Don’t overwork. Doing bicep curls every day will hurt more than it will help. The best way to target your biceps is with additional training on the days you normally do bicep exercises. If you’re following the Simple Starter Workout, that’s every 3-4 days, which is perfect.

Work the triceps too. First, it’s important in the balance of your arm to work both opposing muscle groups. Second, well-built triceps make your arms bigger too, and in less total time than it would take building biceps alone. So if you’re working the biceps hard, show some love to your triceps too.

Use your arms only. The biggest mistake I see guys making with bicep exercises is when they lean back, brace their elbows against their torso, and use their legs to help get the weight up. That not only takes the load off their biceps, it also can potentially hurt their back. Stay straight, keep your abs rigid, and let your biceps do the work. Remember to squeeze a bit at the top, and don’t lock your elbows at the bottom of the movement.

Stay in proportion. You’ve no doubt seen photos of guys with grotesque “Popeye arms,” way out of proportion to the rest of their bodies. It’s easy to get carried away, just work them a little harder, and when you see results just wanting to get them a little bigger. A rule of thumb is that your upper arms should be roughly the same circumference as your neck and calves. If you find your guns getting larger, cut back on the extra bicep workouts and maybe put more effort into your shoulders.

The Bicep Exercises

Since you should be doing this in addition to an overall workout plan, I’m going to assume you’re already doing some sort of standard curl. The following exercises are designed to either put more load on your biceps or work them from a different angle than a standard curl. You should work in one extra exercise per session, and perform it until failure (you can’t squeeze out another rep). Adjust your weight so that you can do 8-12 reps before failure, and do three sets. Also select an additional tricep exercise to alternate with each set of biceps.

Incline Curls: The incline position better stabilizes your torso and upper arms, and minimizes the swinging that can occur in the upright position. You’ll also get more resistance at the bottom of each rep. The incline should be about 45-60 degrees from flat.

Alternating Dumbbell Curls: Just what it sounds like. When you can focus on one arm at a time, you’ll be able to lift more, and lifting more makes you stronger faster.

Hammer Curls: Grab a pair of dumbbells and hold them like two hammers (your palms in). Now perform curls as you would normally, but with the weights remaining in that “hammer” position.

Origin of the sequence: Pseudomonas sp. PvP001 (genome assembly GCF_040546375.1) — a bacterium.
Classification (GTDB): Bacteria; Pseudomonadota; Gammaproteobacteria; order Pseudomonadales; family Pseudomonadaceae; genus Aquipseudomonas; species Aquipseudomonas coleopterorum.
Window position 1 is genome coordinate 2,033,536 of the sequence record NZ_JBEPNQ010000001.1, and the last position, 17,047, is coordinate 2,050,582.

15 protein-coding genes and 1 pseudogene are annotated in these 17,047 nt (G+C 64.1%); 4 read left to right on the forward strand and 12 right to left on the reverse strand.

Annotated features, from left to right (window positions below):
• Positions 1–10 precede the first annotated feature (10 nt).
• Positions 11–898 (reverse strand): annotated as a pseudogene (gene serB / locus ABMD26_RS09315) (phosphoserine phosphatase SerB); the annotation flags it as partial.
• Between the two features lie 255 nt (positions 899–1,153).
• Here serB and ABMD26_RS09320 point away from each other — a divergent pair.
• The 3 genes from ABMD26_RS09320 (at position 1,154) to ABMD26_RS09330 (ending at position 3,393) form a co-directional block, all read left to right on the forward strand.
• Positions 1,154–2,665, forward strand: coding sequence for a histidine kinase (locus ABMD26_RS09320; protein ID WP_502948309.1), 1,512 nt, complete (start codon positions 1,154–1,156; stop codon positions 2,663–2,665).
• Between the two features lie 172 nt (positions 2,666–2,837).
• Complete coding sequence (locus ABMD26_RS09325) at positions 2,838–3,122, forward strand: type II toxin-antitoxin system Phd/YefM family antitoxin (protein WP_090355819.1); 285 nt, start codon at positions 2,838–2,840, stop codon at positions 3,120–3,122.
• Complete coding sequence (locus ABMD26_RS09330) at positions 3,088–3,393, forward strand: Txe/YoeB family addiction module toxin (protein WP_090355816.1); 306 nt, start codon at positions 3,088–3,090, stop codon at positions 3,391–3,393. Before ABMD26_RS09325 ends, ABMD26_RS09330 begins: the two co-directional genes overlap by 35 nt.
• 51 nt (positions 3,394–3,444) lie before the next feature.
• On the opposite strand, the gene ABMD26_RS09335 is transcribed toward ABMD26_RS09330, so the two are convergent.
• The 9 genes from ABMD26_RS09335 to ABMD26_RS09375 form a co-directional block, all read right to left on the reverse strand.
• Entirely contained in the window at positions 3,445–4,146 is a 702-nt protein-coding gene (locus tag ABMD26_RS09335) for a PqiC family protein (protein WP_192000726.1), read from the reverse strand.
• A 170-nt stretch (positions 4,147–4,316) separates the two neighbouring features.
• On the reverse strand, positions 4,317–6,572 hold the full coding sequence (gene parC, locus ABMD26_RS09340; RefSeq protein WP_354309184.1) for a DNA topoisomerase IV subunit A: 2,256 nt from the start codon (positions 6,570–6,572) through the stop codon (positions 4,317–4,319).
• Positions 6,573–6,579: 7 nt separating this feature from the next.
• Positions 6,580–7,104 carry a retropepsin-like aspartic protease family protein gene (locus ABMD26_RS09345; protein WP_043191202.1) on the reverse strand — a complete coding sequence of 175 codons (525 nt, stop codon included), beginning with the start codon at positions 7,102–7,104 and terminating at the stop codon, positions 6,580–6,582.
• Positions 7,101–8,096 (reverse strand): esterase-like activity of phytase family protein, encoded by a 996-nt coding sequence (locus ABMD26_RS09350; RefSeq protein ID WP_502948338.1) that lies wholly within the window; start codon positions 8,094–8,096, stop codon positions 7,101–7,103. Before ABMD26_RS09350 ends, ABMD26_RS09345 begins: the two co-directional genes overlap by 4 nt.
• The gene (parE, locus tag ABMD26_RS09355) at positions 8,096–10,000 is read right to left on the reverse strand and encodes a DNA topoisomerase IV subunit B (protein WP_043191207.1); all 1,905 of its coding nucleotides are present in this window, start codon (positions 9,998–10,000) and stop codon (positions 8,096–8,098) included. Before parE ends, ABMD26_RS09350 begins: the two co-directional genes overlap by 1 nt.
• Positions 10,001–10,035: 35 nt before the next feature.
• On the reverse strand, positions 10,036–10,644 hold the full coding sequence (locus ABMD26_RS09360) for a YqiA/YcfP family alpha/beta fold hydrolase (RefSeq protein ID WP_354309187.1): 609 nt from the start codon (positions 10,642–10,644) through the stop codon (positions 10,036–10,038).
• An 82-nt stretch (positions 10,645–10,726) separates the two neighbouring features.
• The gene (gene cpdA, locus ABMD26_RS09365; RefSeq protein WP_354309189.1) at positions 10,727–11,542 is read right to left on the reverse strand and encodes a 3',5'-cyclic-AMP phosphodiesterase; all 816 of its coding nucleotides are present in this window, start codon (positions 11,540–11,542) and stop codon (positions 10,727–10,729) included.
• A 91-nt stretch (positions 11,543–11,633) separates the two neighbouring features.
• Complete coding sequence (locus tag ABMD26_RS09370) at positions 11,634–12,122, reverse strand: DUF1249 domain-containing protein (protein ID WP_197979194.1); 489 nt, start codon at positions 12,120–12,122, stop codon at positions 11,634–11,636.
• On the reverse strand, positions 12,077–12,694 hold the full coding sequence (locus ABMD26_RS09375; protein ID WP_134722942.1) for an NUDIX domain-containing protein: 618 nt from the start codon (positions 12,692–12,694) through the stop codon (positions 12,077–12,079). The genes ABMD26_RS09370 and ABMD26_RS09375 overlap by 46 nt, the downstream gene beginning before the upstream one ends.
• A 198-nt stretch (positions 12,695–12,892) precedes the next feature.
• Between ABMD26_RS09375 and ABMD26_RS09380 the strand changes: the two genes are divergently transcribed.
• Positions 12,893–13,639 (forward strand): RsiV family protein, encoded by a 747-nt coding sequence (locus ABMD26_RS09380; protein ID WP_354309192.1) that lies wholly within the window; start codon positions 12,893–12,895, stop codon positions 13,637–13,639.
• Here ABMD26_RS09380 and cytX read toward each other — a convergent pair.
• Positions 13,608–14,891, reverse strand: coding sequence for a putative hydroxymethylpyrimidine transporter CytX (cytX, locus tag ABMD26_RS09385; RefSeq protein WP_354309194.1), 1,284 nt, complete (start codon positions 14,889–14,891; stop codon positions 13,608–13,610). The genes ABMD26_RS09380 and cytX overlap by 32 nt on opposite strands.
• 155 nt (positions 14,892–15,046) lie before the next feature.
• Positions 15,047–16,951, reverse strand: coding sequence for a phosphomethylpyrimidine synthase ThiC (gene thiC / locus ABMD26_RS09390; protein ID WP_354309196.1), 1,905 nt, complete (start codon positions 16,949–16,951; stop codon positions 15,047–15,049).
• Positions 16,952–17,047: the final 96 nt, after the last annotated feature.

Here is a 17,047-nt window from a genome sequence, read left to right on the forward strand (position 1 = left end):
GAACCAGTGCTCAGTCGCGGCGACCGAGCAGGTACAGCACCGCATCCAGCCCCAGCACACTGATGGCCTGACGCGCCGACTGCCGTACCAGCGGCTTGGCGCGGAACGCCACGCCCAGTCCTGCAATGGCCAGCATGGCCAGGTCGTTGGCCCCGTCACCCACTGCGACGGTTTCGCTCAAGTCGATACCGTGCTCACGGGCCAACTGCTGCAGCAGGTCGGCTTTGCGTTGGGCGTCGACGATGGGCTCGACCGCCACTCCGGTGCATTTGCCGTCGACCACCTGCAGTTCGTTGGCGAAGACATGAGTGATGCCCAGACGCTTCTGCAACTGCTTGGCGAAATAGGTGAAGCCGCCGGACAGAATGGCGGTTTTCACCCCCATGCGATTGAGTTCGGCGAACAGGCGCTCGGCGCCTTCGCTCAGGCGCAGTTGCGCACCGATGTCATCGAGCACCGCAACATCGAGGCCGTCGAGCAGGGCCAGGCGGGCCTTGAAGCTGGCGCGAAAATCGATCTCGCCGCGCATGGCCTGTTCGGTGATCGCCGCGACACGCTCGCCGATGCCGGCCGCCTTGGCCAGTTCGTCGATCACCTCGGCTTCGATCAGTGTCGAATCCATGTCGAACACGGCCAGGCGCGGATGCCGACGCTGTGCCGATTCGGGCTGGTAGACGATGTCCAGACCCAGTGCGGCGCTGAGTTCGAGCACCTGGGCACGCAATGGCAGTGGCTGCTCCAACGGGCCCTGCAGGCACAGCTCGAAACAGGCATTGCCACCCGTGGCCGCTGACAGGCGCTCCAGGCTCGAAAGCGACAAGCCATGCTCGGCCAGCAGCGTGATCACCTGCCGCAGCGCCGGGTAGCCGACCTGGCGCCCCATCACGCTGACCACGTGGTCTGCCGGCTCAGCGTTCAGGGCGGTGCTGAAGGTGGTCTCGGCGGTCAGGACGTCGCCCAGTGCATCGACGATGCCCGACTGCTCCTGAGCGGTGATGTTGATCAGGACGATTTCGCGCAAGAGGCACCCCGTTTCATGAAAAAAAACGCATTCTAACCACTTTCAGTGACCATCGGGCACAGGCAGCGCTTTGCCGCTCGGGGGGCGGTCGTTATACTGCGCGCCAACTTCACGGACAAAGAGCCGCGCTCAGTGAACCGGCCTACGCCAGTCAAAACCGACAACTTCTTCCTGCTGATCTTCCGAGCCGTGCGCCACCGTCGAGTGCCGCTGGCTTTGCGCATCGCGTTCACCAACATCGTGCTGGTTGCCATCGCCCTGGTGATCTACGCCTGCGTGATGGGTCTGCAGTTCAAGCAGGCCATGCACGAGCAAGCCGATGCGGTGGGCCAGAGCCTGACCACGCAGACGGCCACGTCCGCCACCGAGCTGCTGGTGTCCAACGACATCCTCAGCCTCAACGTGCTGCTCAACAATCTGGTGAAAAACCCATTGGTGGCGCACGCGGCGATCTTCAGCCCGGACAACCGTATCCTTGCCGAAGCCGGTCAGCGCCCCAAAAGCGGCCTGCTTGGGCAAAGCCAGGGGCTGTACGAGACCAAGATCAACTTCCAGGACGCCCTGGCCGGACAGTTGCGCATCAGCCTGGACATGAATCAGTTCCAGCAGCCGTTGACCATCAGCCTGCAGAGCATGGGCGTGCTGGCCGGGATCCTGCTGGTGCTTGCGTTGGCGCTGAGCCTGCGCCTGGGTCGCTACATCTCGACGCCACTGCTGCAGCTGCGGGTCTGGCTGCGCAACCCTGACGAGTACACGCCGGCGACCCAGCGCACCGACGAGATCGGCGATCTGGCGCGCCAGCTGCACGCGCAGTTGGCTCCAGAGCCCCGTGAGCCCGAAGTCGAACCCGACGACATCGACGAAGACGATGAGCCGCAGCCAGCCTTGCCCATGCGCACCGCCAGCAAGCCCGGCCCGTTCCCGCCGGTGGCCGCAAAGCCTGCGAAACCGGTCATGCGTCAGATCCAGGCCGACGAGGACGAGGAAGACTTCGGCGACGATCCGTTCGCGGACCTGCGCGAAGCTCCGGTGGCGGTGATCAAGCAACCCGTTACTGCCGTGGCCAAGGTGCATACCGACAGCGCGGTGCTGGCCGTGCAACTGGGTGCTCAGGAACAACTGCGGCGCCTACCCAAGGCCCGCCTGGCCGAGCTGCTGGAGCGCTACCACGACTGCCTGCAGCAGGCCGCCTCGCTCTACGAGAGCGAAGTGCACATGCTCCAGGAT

Reverse Curls: Hold a barbell with an overhand (palms down) grip. Now perform normal curls. Remember to keep your elbows close to your body, but not touching your torso.

Preacher Curls: These are done on a piece of gym equipment that keeps your upper arms stationary as you curl a barbell up. If you don’t see a preacher curl station, ask the floor person or another patron where it is. This is excellent for making sure you’re not recruiting any additional muscles.

The Tricep Exercises

I would be failing you if I didn’t also include some tricep exercises, for the reasons I mentioned above. Same rules as the bicep exercises, although when you work the triceps don’t bend your arms further than a 90-degree angle (to protect your joints), but use a full extension (squeeze the tricep muscles) at the other end of each rep.

Lying Tricep Extensions: You can use either dumbbells (in “hammer” position) or a barbell (palms facing away from you, called a “skullcrusher” for reasons you’ll see when you try it). Lie on a bench with your arms holding the weight(s) straight up in the air.  Lower the weight slowly until it’s 6 inches above your head, then raise it again. Keep your elbows pointing straight up at all times.

Upright Tricep Extensions: This is simply a standing version—hold two dumbbells (or one heavier dumbbell with both hands) straight up over your head, then lower them back behind you until your arms form a 90-degree angle. Raise them back to straight up.

Dips: The dip uses your own bodyweight for resistance. For beginners, most gyms have a Gravitron or other machine that uses counterbalance weights so you’re not forced to use your entire bodyweight. Start with your arms locked straight, holding your body up, then lower yourself until your arms reach that 90-degree “L-shape.” Then push yourself back up.

Off to the Gun Show

That should be plenty to give you the kind of bicep workout that will blast your upper arms. Remember to listen to your body, rest (sleep helps muscles grow) and eat nutritious, protein-rich foods to help your muscles grow without packing on fat around them. Get out there and have fun with it.

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Exercise, Meditate, Launder [Weekend Reading]